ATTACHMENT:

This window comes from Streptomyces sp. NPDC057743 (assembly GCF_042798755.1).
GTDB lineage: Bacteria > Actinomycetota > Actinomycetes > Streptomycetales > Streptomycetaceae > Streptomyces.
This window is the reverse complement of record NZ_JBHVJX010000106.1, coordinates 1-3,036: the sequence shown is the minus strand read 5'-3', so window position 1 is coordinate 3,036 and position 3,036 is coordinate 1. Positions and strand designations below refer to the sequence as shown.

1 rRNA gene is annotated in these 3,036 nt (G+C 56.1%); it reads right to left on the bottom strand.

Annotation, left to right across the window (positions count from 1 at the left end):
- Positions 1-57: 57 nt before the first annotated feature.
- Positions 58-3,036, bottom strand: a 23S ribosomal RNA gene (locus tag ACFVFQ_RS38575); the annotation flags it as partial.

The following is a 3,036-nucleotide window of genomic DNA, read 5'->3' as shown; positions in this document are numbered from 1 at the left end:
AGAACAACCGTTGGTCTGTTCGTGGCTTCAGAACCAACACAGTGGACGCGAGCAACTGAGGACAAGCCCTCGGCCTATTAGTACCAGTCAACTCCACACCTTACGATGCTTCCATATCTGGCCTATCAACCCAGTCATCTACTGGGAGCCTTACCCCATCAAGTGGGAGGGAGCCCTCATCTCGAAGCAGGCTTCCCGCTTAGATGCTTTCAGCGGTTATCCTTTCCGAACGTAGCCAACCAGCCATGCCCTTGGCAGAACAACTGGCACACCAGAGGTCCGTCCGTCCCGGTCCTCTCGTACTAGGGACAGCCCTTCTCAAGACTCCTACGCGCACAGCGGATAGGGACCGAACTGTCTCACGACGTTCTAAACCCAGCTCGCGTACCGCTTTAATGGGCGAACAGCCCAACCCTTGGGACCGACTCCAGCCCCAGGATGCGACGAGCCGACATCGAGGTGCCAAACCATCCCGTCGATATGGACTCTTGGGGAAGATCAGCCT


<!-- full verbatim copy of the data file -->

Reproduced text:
This window comes from Streptomyces sp. NPDC057743 (assembly GCF_042798755.1).
GTDB lineage: Bacteria > Actinomycetota > Actinomycetes > Streptomycetales > Streptomycetaceae > Streptomyces.
This window is the reverse complement of record NZ_JBHVJX010000106.1, coordinates 1-3,036: the sequence shown is the minus strand read 5'-3', so window position 1 is coordinate 3,036 and position 3,036 is coordinate 1. Positions and strand designations below refer to the sequence as shown.

1 rRNA gene is annotated in these 3,036 nt (G+C 56.1%); it reads right to left on the bottom strand.

Annotation, left to right across the window (positions count from 1 at the left end):
- Positions 1-57: 57 nt before the first annotated feature.
- Positions 58-3,036, bottom strand: a 23S ribosomal RNA gene (locus tag ACFVFQ_RS38575); the annotation flags it as partial.

The following is a 3,036-nucleotide window of genomic DNA, read 5'->3' as shown; positions in this document are numbered from 1 at the left end:
AGAACAACCGTTGGTCTGTTCGTGGCTTCAGAACCAACACAGTGGACGCGAGCAACTGAGGACAAGCCCTCGGCCTATTAGTACCAGTCAACTCCACACCTTACGATGCTTCCATATCTGGCCTATCAACCCAGTCATCTACTGGGAGCCTTACCCCATCAAGTGGGAGGGAGCCCTCATCTCGAAGCAGGCTTCCCGCTTAGATGCTTTCAGCGGTTATCCTTTCCGAACGTAGCCAACCAGCCATGCCCTTGGCAGAACAACTGGCACACCAGAGGTCCGTCCGTCCCGGTCCTCTCGTACTAGGGACAGCCCTTCTCAAGACTCCTACGCGCACAGCGGATAGGGACCGAACTGTCTCACGACGTTCTAAACCCAGCTCGCGTACCGCTTTAATGGGCGAACAGCCCAACCCTTGGGACCGACTCCAGCCCCAGGATGCGACGAGCCGACATCGAGGTGCCAAACCATCCCGTCGATATGGACTCTTGGGGAAGATCAGCCT